Last Updated: Tuesday, 24 May 2016, 11:51 GMT

Djibouti: Situation of the Midgans (This Response replaces an earlier version dated 13 January 1999)

Publisher Canada: Immigration and Refugee Board of Canada
Author Research Directorate, Immigration and Refugee Board, Canada
Publication Date 1 February 1999
Citation / Document Symbol DJI31021.FE
Cite as Canada: Immigration and Refugee Board of Canada, Djibouti: Situation of the Midgans (This Response replaces an earlier version dated 13 January 1999), 1 February 1999, DJI31021.FE, available at: [accessed 24 May 2016]
DisclaimerThis is not a UNHCR publication. UNHCR is not responsible for, nor does it necessarily endorse, its content. Any views expressed are solely those of the author or publisher and do not necessarily reflect those of UNHCR, the United Nations or its Member States.


The documentary sources consulted make no reference to the Midgans in Djibouti. However, a professor at the École des hautes études en sciences sociales in Paris who is a specialist in Djibouti affairs provided the following information about the Midgans:

The Midgans are one of the Somali clans in Djibouti. They are a [translation] "low-caste," marginalized minority; it is estimated that they make up less than one per cent of the total population. The Midgans are found mainly in Djiboutiville, often in the less desirable trades (blacksmith, iron worker). Midgans show little interest in politics; for this reason and because of their small numbers, they have no political clout. Living in difficult socio-economic conditions compared with members of other clans, the Midgans suffer discrimination in all spheres and, generally speaking, tend to [translation] "melt" into the other clans to avoid being identified and identifiable as members of a [translation] "low caste".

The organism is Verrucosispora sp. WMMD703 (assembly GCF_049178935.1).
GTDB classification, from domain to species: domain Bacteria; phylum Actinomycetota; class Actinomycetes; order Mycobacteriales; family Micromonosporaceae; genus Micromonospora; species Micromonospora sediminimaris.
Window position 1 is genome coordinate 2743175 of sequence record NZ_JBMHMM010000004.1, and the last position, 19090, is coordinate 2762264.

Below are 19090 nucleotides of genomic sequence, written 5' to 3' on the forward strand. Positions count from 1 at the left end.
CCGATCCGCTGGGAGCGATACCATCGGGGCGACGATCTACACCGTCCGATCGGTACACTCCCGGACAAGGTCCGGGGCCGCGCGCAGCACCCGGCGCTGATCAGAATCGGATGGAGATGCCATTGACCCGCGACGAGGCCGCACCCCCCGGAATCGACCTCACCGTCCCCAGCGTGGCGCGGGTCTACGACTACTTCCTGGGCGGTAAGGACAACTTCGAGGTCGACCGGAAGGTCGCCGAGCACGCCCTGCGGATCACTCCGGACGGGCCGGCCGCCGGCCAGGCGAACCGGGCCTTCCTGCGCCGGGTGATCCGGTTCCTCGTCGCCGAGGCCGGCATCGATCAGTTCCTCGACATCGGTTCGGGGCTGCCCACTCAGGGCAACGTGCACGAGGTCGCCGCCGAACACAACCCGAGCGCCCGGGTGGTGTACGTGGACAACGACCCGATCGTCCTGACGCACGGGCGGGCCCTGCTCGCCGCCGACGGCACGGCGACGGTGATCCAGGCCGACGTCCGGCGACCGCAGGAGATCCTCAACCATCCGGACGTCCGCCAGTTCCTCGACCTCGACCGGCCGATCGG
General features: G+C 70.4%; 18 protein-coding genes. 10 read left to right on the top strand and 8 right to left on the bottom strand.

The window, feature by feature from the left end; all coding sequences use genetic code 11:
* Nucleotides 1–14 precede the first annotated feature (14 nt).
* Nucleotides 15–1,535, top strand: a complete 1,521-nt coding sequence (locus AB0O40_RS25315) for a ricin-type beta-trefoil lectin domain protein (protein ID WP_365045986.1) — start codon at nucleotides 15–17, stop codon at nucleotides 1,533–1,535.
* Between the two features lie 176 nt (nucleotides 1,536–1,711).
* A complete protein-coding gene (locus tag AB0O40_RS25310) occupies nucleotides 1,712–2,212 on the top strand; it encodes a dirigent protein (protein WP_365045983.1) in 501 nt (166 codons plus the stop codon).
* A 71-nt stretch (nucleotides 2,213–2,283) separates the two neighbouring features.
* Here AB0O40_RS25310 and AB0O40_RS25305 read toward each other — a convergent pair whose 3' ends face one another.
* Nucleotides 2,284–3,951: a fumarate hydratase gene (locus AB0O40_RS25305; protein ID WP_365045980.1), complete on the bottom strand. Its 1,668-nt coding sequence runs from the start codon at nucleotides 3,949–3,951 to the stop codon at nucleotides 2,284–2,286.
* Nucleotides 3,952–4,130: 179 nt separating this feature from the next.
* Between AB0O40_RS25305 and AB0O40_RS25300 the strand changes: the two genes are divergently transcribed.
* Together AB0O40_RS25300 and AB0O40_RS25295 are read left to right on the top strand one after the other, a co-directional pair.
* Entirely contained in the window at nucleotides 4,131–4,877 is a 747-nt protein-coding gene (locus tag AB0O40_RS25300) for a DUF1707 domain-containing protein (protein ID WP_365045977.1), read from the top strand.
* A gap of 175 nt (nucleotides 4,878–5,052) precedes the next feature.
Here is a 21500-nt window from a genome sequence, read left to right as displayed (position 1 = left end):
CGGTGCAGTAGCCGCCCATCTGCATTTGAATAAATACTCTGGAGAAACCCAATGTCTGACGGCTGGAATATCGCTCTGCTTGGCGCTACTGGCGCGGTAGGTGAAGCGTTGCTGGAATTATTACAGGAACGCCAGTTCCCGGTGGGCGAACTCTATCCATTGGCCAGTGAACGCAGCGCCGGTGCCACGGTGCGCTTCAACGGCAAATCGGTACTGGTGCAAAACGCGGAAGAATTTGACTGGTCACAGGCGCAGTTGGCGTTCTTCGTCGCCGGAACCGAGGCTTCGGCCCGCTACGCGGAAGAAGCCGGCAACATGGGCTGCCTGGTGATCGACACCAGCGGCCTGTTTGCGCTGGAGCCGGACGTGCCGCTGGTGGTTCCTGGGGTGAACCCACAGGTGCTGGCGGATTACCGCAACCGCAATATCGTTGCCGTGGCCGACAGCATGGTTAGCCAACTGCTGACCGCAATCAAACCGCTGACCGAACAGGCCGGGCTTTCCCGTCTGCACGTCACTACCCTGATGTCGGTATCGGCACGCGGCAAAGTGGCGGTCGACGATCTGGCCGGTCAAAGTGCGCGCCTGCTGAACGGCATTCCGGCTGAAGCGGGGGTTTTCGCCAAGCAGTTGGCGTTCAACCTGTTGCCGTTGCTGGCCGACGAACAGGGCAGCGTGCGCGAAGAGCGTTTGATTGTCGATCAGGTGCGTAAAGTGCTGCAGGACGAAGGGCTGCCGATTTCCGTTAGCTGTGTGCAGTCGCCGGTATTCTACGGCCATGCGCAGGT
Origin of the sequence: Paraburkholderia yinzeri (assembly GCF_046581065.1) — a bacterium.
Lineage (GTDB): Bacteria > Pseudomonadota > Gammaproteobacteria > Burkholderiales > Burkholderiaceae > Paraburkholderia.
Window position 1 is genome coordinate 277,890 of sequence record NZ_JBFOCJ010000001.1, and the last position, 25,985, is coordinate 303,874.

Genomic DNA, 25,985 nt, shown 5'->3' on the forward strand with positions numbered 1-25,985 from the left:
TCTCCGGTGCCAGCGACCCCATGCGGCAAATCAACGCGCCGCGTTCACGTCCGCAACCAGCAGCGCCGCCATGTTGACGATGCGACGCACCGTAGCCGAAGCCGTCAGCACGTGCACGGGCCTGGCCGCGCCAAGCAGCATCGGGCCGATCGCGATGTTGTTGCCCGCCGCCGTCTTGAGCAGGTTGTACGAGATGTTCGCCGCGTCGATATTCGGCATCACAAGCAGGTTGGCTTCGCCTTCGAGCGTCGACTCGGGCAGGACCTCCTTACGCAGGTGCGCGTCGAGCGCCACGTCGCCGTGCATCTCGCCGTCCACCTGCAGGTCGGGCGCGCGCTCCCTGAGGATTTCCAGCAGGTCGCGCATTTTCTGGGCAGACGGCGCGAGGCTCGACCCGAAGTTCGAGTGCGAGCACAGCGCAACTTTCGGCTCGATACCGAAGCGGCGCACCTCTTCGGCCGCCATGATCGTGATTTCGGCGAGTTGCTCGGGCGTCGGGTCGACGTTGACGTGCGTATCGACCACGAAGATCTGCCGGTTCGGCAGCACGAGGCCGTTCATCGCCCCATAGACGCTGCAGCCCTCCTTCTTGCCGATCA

In a telephone interview with the Research Directorate on 22 December 1998, another specialist in Djibouti affairs, who has written a number of works on Djibouti, offered the following comments concerning the Midgans:

Many Midgans have already assimilated into other ethnic groups, generally the Afars and the Issas, and it is difficult to find anyone in Djibouti today who will identify himself or herself as a member of the Midgan clan. It is clear that the few Midgans who do identify themselves as such are suffering the consequences of the country's current socio-economic situation to a greater degree than the other clans, due to their traditionally precarious social and economic status. It is unlikely that Midgans are suffering repression at the hands of the current regime, given their lack of political interest and ambition. On the other hand, there is no doubt that they suffer widespread discrimination in other spheres from members of other clans.

This Response was prepared after researching publicly accessible information currently available to the Research Directorate within time constraints. This Response is not, and does not purport to be, conclusive as to the merit of any particular claim to refugee status or asylum. Please find below the list of sources consulted in researching this Information Request.


Professor, École des hautes études en Sciences sociales. 8 December 1998. Telephone interview.

Specialist in Djibouti affairs. 22 December 1998. Telephone interview.

Additional Sources Consulted

Africa Confidential [London], 1998.

Africa Research Bulletin [Oxford], 1998.

Country file, Resource Centre. Djibouti, 1998.

Horn of Africa Bulletin [Uppsala], 1998.

Jeune Afrique [Paris], 1998.

Indian Ocean Newsletter [Paris], 1998.

La Lettre de la FIDH [Paris], 1998.

Electronic sources: Internet, IRB databases, LEXIS/NEXIS, WNC. 1998.

Copyright notice: This document is published with the permission of the copyright holder and producer Immigration and Refugee Board of Canada (IRB). The original version of this document may be found on the offical website of the IRB at Documents earlier than 2003 may be found only on Refworld.

Search Refworld